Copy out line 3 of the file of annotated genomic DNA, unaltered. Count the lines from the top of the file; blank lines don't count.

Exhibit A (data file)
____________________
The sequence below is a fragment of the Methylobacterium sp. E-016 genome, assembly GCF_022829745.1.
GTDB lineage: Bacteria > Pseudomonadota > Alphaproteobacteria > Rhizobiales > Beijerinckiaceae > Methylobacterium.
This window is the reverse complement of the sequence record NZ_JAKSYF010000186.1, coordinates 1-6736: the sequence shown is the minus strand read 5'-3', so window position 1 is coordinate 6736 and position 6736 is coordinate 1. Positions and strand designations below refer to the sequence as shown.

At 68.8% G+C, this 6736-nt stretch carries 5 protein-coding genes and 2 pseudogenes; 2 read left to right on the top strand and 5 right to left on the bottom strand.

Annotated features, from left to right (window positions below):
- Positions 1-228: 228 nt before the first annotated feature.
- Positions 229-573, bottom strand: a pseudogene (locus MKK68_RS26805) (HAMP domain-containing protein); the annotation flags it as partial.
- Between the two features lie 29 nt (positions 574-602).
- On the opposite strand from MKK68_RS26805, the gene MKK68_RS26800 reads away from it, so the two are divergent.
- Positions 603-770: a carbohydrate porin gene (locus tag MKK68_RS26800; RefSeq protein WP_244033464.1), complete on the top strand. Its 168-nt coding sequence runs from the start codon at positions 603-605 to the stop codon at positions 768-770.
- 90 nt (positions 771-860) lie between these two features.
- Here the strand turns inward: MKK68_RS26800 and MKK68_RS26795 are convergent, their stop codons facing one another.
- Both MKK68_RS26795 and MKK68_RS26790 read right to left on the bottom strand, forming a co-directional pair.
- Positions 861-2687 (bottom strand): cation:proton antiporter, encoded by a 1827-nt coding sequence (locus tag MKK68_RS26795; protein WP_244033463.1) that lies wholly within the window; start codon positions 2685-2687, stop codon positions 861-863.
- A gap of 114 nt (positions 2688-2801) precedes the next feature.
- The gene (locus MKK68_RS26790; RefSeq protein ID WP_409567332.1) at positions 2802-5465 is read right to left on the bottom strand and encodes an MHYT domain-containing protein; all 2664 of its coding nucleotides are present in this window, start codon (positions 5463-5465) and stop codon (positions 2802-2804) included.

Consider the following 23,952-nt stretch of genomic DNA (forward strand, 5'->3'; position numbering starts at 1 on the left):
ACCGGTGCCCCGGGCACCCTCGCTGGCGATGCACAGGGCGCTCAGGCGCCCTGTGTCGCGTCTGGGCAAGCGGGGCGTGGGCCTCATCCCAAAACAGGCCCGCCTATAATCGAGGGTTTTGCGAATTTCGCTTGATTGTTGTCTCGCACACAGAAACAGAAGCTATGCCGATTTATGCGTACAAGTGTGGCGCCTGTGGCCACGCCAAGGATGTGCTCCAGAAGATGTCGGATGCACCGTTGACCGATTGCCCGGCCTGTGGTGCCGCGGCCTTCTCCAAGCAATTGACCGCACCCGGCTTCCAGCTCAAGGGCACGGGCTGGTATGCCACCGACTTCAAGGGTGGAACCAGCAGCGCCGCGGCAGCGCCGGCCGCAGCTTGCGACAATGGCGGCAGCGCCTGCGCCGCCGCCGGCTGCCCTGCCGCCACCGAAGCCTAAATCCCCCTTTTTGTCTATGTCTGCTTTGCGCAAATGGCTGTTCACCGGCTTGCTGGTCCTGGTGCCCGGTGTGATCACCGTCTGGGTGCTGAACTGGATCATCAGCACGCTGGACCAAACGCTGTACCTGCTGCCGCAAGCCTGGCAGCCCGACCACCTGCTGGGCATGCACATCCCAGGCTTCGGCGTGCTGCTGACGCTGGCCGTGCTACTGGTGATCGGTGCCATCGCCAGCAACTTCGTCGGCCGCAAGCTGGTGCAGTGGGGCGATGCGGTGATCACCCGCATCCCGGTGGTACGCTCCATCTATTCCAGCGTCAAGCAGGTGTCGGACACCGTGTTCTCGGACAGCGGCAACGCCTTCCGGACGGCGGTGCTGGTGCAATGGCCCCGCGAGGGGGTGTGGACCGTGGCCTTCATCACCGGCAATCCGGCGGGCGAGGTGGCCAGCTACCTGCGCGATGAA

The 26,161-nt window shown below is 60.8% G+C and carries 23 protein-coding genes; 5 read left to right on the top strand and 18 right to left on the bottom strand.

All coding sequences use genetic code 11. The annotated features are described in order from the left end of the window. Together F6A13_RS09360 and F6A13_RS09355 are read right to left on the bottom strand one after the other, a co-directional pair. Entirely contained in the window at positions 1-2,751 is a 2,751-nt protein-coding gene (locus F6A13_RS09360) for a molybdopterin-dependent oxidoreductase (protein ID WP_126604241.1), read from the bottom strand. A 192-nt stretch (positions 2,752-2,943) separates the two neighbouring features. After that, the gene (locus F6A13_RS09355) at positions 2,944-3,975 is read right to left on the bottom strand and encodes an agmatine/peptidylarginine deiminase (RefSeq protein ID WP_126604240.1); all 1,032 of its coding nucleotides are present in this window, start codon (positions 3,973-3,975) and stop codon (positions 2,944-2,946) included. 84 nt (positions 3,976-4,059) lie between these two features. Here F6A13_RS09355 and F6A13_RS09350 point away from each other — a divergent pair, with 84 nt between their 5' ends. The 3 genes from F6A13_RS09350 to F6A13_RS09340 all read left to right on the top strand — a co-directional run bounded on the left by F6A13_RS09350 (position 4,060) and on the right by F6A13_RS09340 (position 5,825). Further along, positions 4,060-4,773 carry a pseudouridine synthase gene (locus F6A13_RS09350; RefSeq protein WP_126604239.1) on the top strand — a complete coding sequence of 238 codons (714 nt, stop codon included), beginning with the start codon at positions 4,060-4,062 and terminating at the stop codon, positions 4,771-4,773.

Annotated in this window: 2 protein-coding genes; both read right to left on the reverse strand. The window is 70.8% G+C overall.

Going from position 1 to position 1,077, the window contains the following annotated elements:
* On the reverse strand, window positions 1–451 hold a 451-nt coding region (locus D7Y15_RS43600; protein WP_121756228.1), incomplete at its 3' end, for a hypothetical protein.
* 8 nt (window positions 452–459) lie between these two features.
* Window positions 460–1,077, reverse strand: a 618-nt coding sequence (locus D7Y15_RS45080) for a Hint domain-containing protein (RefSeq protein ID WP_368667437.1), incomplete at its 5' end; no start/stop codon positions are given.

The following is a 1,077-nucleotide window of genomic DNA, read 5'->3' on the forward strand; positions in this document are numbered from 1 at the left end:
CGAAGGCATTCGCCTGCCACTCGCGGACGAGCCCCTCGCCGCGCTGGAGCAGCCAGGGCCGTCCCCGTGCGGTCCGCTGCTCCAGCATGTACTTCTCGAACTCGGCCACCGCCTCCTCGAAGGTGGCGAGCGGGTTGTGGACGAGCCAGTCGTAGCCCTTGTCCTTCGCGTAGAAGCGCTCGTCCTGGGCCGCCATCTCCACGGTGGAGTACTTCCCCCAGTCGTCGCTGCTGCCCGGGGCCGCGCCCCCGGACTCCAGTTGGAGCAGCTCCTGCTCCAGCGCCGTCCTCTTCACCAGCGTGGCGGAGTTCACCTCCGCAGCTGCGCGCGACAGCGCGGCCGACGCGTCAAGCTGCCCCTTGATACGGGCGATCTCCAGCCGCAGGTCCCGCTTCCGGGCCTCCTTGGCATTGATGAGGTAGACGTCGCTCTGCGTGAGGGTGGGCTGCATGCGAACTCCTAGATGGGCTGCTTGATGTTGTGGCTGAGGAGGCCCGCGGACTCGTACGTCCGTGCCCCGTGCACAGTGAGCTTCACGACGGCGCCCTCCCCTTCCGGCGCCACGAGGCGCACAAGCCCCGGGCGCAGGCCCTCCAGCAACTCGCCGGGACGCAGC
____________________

This window is the reverse complement of the sequence record NZ_JAKSYF010000186.1, coordinates 1-6736: the sequence shown is the minus strand read 5'-3', so window position 1 is coordinate 6736 and position 6736 is coordinate 1. Positions and strand designations below refer to the sequence as shown.